Changing a Kitchen Faucet

Our old kitchen faucet was becoming more of a sprinkler; the button that switched from stream to spray had broken. Here what it looked like:


The first step in replacing a faucet is to shut off the water supply. This is done by closing the stop cocks on both supply lines. In my case, there is only one handle (the other one broke last time I changed the faucet), so it has to be moved between the valve on the right (cold water shutoff) and the one on the left (hot). The valve in the middle shuts off the supply to the dishwasher.


Next, the supply tubes need to be disconnected from the old faucet. Undo the nuts carefully with a large crescent wrench. At the same time, disconnect the hose from the sprayer.


Next, undo the nut or collar at the bottom of the faucet. In my case, the collar had to be unscrewed first, then threaded off by hand. Once you have it off, slide it over the supply lines and down the hose.


Remove the weight from the hose, then finish removing the collar or nut.


Once these are removed, you should be able to pull the old faucet off from the top. In my case, the washer had rusted to the faucet, so some force was required to pull it free. Next, cleanup any debris under the old faucet.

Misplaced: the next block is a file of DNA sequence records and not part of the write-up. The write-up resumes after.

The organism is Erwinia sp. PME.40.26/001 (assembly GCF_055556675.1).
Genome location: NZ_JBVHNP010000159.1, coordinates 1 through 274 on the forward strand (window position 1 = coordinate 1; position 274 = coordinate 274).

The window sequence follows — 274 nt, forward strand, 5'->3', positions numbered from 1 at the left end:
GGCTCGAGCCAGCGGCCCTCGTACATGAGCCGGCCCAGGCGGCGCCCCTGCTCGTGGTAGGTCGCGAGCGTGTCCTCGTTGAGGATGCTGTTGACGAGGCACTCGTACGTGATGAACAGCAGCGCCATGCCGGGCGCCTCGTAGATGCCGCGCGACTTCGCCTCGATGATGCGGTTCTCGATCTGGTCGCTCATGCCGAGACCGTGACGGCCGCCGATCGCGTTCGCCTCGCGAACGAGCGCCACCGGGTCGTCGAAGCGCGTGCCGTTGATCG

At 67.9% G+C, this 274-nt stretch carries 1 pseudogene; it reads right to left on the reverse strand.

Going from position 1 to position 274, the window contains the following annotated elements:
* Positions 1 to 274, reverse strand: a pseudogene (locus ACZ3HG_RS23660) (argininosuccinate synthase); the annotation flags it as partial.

Next, if you are installing a one hole faucet on a two or three hole sink, install the plate that goes under the faucet, gluing it down with silicone. Note that in my case, the new faucet didn’t come with a plate, so I reused the one from the old faucet.



  1. Feed the hose and the supply lines through the hole from the top
  2. From the bottom, slide the washer and the threaded collar or nut over the hose and the supply lines
  3. Tighten the collar or nut as much as you can; this is tricky, as the sinks get it the way of a wrench
  4. If your faucet came with a collar rather than a nut, tighten the screws in the collar
  5. Attach the hose to the sprayer supply line coming down from the faucet
  6. Install the weight on the sprayer side of the hose, just above the low point
  7. If the supply tubes are metal, you should replace them with flexible hoses
  8. Apply plumbing tape to the threads of the supply lines to the sink
  9. Attach both supply tubes/hoses, hot and cold, making sure you get them right way around
  10. Turn on both supplies, checking the connections of the supply tubes to the faucet to make sure they aren’t leaking or dripping

The result:


About jimbelton

I'm a software developer, and a writer of both fiction and non-fiction, and I blog about movies, books, and philosophy. My interest in religious philosophy and the search for the truth inspires much of my writing.
This entry was posted in diy and tagged , . Bookmark the permalink.

Leave a Comment

Fill in your details below or click an icon to log in: Logo

You are commenting using your account. Log Out /  Change )

Twitter picture

You are commenting using your Twitter account. Log Out /  Change )

Facebook photo

You are commenting using your Facebook account. Log Out /  Change )

Connecting to %s